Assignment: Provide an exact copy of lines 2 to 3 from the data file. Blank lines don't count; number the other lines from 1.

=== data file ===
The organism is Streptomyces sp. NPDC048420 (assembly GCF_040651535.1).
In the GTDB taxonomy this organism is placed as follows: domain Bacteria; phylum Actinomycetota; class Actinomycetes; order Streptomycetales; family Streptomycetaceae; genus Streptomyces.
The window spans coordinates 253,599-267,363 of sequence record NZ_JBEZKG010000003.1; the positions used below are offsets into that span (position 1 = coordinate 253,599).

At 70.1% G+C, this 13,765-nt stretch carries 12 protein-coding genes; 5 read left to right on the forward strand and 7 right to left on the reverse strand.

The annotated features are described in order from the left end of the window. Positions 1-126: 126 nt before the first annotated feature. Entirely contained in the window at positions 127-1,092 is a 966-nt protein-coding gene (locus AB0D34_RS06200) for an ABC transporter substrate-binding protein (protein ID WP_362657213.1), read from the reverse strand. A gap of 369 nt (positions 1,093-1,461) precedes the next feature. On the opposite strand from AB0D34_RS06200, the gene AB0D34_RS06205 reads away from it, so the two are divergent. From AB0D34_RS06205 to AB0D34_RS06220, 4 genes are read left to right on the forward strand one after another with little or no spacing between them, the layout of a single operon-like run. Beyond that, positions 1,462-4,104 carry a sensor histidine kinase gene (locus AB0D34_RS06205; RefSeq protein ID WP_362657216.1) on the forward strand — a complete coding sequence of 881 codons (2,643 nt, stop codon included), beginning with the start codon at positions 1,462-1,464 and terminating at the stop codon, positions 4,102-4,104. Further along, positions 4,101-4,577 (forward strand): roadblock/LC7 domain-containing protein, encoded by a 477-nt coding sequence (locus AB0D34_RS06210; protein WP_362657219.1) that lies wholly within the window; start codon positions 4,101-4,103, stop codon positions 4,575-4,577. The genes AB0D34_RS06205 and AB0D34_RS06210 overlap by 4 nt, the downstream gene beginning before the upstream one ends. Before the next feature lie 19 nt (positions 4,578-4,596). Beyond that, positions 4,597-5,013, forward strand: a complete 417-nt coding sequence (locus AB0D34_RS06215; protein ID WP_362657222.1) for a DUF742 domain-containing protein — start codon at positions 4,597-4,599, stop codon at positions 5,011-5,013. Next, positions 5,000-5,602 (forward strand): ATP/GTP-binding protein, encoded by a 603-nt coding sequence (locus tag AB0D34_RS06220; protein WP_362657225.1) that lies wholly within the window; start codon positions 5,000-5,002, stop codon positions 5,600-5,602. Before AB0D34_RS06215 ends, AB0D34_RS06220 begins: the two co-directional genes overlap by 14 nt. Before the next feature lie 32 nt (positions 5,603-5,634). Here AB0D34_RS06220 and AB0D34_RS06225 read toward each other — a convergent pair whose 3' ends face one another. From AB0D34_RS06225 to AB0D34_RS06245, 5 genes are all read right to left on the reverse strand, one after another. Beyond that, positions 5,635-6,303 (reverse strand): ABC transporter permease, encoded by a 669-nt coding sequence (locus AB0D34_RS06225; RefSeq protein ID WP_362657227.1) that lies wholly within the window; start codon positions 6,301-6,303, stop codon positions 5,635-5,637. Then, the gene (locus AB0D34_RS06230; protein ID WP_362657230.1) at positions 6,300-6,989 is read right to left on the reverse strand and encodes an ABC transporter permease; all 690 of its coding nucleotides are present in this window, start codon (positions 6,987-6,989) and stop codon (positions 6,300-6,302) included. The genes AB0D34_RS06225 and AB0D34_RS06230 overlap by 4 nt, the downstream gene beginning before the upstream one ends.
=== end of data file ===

In the GTDB taxonomy this organism is placed as follows: domain Bacteria; phylum Actinomycetota; class Actinomycetes; order Streptomycetales; family Streptomycetaceae; genus Streptomyces.
The window spans coordinates 253,599-267,363 of sequence record NZ_JBEZKG010000003.1; the positions used below are offsets into that span (position 1 = coordinate 253,599).